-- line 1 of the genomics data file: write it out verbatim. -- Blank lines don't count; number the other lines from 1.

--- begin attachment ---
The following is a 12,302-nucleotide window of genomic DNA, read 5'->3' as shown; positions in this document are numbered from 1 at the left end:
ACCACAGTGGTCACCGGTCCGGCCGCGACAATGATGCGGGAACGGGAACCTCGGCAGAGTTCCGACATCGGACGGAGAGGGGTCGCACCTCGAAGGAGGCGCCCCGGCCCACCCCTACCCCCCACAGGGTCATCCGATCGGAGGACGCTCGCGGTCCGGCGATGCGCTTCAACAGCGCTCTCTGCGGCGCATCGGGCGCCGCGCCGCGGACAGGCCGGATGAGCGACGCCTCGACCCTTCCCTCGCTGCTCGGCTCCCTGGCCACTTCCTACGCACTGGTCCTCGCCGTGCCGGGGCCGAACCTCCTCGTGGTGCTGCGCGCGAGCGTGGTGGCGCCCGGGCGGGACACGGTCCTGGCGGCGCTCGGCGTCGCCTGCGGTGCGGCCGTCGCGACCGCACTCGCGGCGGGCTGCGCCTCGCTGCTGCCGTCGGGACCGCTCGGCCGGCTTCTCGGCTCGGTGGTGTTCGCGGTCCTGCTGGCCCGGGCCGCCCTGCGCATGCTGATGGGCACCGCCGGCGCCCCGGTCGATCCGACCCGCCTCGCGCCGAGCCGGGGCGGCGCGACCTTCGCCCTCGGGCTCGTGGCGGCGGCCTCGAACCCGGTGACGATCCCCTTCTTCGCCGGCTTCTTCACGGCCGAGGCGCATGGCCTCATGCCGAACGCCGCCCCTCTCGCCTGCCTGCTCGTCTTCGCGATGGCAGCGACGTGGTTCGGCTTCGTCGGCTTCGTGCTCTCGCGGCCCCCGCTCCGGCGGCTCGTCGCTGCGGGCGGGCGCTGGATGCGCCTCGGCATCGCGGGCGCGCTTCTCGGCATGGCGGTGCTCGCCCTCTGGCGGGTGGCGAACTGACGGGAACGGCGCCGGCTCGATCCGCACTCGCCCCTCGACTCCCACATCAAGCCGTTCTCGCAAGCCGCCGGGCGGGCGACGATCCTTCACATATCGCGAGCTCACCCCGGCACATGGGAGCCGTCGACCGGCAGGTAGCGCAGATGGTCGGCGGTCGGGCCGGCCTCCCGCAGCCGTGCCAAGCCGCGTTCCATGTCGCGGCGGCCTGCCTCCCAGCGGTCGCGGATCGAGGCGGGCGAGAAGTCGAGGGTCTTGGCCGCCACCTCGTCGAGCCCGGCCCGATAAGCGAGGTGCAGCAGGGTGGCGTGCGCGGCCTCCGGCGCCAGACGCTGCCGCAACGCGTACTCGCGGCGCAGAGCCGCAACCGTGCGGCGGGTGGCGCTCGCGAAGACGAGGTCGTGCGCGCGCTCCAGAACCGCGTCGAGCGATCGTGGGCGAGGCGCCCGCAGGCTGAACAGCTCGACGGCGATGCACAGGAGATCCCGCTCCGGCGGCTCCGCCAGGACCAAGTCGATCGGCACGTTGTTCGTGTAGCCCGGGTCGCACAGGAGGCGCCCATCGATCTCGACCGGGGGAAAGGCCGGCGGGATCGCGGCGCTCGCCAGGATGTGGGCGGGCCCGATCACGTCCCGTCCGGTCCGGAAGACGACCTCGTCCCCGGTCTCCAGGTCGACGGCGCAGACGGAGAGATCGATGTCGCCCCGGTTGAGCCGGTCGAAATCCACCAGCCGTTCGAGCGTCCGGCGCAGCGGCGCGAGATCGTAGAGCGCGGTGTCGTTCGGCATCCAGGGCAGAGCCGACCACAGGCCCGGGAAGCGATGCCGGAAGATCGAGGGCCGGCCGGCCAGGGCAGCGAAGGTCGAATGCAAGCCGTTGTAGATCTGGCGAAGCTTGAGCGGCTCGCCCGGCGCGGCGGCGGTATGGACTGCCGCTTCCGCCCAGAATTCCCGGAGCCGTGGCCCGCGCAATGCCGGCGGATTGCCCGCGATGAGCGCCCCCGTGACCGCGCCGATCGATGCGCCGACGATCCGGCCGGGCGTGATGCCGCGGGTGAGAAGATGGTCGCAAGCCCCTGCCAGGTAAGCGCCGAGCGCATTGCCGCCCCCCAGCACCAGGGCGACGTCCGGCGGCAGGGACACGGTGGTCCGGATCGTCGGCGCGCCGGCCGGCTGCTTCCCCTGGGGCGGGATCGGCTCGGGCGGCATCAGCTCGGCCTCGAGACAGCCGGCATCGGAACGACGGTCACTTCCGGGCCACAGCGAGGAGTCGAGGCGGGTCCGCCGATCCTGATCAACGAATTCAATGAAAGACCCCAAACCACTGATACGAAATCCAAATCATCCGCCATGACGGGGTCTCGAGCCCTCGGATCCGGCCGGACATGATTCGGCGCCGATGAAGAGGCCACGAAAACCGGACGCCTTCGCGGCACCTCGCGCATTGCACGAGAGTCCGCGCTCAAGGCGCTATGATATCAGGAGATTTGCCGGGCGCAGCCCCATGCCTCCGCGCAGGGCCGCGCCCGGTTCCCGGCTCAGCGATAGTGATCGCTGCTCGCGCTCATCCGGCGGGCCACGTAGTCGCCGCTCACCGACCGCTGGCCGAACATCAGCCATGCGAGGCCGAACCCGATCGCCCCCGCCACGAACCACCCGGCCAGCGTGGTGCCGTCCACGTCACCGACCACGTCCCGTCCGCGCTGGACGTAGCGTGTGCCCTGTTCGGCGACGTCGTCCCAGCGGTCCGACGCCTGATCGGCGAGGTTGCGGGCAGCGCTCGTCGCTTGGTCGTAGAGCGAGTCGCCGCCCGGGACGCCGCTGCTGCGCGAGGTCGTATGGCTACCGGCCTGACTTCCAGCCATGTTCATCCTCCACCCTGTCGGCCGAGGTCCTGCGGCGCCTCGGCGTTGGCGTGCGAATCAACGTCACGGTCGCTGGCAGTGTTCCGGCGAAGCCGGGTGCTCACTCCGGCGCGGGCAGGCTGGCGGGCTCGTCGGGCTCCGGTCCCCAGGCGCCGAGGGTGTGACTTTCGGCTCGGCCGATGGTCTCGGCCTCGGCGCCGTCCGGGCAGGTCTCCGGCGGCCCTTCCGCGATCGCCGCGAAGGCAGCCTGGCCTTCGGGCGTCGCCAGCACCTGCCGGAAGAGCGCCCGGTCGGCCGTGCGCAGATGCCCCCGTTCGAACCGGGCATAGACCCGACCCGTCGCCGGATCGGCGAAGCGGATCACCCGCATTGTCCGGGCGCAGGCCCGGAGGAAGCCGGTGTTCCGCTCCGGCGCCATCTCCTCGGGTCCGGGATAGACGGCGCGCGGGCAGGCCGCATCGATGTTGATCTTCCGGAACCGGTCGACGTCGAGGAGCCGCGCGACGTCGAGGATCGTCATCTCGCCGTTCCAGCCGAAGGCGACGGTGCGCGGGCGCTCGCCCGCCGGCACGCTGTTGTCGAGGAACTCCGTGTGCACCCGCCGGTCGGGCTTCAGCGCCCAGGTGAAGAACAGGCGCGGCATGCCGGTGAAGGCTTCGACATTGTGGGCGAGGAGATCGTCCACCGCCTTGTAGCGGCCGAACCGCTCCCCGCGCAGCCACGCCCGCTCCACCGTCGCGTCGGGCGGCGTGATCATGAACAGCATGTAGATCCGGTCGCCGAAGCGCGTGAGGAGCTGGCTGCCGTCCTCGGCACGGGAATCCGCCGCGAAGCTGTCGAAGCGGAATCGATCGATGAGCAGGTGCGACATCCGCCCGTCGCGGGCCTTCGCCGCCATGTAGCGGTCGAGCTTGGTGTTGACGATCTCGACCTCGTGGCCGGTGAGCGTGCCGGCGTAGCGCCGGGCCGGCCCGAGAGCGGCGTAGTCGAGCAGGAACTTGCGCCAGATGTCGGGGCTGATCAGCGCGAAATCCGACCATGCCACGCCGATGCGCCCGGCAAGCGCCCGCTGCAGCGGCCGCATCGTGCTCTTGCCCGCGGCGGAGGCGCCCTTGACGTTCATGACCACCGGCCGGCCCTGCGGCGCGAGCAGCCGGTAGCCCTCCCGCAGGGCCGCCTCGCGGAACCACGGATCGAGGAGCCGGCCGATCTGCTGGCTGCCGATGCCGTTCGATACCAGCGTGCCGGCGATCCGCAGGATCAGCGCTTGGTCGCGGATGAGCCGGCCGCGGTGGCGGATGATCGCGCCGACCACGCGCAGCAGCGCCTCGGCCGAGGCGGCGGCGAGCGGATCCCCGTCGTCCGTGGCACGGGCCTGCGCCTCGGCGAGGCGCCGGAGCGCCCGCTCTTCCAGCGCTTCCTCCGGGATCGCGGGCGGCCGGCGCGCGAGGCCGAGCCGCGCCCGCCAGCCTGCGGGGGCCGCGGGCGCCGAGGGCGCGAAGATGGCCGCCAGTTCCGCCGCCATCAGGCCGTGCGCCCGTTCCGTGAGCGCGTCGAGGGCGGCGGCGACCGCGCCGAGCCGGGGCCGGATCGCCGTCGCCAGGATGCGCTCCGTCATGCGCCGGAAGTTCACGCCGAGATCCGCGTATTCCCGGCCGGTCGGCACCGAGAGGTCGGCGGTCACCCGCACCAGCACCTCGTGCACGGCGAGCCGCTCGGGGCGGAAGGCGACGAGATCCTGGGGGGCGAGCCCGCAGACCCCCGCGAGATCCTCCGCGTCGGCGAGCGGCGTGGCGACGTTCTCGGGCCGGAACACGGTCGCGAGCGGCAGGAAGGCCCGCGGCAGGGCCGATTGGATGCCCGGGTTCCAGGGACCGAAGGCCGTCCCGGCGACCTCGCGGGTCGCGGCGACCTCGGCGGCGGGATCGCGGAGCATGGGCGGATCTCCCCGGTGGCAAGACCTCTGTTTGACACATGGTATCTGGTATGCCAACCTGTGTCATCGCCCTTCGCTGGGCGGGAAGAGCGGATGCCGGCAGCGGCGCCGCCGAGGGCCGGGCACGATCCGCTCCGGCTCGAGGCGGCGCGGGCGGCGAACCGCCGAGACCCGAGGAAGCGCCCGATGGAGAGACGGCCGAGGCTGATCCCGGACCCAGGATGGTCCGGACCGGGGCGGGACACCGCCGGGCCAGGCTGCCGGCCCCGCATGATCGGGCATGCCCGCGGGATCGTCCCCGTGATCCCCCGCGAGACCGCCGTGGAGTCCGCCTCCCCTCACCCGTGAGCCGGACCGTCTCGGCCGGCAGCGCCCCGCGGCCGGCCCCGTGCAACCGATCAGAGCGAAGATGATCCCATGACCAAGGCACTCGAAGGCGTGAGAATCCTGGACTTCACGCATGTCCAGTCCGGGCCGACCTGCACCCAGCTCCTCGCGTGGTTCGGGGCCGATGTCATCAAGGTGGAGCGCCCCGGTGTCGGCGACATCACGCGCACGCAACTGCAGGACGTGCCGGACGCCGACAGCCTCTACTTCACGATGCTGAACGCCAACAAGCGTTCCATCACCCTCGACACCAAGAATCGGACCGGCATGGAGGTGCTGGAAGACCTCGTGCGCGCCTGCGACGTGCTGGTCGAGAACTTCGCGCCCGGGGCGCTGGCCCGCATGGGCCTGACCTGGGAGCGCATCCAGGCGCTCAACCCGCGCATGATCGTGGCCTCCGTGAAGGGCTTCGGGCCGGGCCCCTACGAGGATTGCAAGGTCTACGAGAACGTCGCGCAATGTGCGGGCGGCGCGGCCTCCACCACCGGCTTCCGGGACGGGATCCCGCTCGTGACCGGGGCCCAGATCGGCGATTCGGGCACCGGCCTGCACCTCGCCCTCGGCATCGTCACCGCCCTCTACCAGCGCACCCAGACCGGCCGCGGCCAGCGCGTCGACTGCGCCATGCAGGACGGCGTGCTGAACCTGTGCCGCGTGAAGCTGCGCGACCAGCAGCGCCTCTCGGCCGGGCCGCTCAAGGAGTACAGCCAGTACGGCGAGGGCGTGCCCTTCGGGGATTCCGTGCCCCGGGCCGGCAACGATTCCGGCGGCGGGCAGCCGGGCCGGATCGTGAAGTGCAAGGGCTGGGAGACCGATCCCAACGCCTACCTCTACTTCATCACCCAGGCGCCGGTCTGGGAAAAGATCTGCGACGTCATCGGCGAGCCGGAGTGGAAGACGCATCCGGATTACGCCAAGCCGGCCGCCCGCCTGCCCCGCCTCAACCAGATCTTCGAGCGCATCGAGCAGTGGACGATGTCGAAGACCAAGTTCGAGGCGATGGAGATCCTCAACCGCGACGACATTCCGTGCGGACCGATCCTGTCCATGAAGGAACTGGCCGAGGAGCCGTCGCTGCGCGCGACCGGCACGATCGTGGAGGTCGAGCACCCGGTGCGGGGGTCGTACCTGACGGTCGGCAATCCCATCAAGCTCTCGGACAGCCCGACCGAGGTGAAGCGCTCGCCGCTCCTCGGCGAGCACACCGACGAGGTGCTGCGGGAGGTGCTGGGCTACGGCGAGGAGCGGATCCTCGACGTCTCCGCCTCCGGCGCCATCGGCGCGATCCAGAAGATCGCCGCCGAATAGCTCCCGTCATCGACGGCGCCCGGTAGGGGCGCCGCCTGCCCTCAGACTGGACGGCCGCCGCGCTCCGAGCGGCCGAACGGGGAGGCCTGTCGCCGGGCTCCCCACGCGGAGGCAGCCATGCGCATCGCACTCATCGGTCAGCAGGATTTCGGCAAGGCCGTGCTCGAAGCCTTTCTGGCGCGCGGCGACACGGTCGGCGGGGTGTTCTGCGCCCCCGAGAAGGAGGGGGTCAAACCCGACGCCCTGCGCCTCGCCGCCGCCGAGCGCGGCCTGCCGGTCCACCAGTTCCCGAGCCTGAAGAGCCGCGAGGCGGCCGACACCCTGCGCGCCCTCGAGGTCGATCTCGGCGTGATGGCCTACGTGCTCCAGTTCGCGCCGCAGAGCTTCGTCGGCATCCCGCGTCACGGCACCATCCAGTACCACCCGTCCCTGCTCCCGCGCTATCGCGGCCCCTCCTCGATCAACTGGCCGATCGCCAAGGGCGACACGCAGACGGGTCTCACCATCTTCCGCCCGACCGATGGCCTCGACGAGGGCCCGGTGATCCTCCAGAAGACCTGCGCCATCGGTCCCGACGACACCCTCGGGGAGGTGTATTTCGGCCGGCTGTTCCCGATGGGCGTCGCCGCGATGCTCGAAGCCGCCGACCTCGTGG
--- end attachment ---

The following is a 12,302-nucleotide window of genomic DNA, read 5'->3' as shown; positions in this document are numbered from 1 at the left end: